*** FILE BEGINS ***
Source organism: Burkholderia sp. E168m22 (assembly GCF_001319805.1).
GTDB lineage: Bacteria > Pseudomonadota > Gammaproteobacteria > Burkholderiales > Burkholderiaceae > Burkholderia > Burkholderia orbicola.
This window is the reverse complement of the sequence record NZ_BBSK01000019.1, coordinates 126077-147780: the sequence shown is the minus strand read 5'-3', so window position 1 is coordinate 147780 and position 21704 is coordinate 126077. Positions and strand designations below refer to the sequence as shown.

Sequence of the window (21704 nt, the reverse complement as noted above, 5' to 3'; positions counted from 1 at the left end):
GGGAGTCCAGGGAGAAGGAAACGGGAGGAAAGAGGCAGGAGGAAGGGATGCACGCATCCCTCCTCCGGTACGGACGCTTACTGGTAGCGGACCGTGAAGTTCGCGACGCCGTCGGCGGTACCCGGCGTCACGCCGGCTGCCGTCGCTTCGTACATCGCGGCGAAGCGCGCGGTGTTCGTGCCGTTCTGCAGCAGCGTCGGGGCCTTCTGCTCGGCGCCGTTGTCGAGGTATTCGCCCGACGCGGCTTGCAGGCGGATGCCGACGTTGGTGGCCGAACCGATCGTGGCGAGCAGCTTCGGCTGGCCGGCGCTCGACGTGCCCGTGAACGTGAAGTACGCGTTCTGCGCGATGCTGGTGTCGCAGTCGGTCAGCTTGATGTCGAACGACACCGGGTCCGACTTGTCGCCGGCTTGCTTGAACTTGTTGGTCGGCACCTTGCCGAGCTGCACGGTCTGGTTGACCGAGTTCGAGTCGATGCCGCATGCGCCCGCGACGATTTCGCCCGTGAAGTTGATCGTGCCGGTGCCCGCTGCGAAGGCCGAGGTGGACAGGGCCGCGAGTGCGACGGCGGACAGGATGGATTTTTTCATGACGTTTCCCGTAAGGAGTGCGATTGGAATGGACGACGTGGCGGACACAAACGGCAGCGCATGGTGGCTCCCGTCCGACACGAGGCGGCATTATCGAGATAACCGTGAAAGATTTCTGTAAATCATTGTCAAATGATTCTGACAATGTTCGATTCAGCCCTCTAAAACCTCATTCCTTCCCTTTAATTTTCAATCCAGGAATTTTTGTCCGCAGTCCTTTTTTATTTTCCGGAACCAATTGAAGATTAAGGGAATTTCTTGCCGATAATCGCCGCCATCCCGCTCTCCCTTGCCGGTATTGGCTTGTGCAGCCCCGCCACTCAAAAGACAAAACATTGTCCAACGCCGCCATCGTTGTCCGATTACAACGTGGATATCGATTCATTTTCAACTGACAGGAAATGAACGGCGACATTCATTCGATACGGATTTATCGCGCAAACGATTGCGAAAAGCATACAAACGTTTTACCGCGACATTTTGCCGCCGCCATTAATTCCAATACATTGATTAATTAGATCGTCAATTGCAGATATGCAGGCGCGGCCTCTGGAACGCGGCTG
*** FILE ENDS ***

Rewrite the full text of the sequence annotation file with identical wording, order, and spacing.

Source organism: Burkholderia sp. E168m22 (assembly GCF_001319805.1).
GTDB lineage: Bacteria > Pseudomonadota > Gammaproteobacteria > Burkholderiales > Burkholderiaceae > Burkholderia > Burkholderia orbicola.
This window is the reverse complement of the sequence record NZ_BBSK01000019.1, coordinates 126077-147780: the sequence shown is the minus strand read 5'-3', so window position 1 is coordinate 147780 and position 21704 is coordinate 126077. Positions and strand designations below refer to the sequence as shown.

Sequence of the window (21704 nt, the reverse complement as noted above, 5' to 3'; positions counted from 1 at the left end):
GGGAGTCCAGGGAGAAGGAAACGGGAGGAAAGAGGCAGGAGGAAGGGATGCACGCATCCCTCCTCCGGTACGGACGCTTACTGGTAGCGGACCGTGAAGTTCGCGACGCCGTCGGCGGTACCCGGCGTCACGCCGGCTGCCGTCGCTTCGTACATCGCGGCGAAGCGCGCGGTGTTCGTGCCGTTCTGCAGCAGCGTCGGGGCCTTCTGCTCGGCGCCGTTGTCGAGGTATTCGCCCGACGCGGCTTGCAGGCGGATGCCGACGTTGGTGGCCGAACCGATCGTGGCGAGCAGCTTCGGCTGGCCGGCGCTCGACGTGCCCGTGAACGTGAAGTACGCGTTCTGCGCGATGCTGGTGTCGCAGTCGGTCAGCTTGATGTCGAACGACACCGGGTCCGACTTGTCGCCGGCTTGCTTGAACTTGTTGGTCGGCACCTTGCCGAGCTGCACGGTCTGGTTGACCGAGTTCGAGTCGATGCCGCATGCGCCCGCGACGATTTCGCCCGTGAAGTTGATCGTGCCGGTGCCCGCTGCGAAGGCCGAGGTGGACAGGGCCGCGAGTGCGACGGCGGACAGGATGGATTTTTTCATGACGTTTCCCGTAAGGAGTGCGATTGGAATGGACGACGTGGCGGACACAAACGGCAGCGCATGGTGGCTCCCGTCCGACACGAGGCGGCATTATCGAGATAACCGTGAAAGATTTCTGTAAATCATTGTCAAATGATTCTGACAATGTTCGATTCAGCCCTCTAAAACCTCATTCCTTCCCTTTAATTTTCAATCCAGGAATTTTTGTCCGCAGTCCTTTTTTATTTTCCGGAACCAATTGAAGATTAAGGGAATTTCTTGCCGATAATCGCCGCCATCCCGCTCTCCCTTGCCGGTATTGGCTTGTGCAGCCCCGCCACTCAAAAGACAAAACATTGTCCAACGCCGCCATCGTTGTCCGATTACAACGTGGATATCGATTCATTTTCAACTGACAGGAAATGAACGGCGACATTCATTCGATACGGATTTATCGCGCAAACGATTGCGAAAAGCATACAAACGTTTTACCGCGACATTTTGCCGCCGCCATTAATTCCAATACATTGATTAATTAGATCGTCAATTGCAGATATGCAGGCGCGGCCTCTGGAACGCGGCTG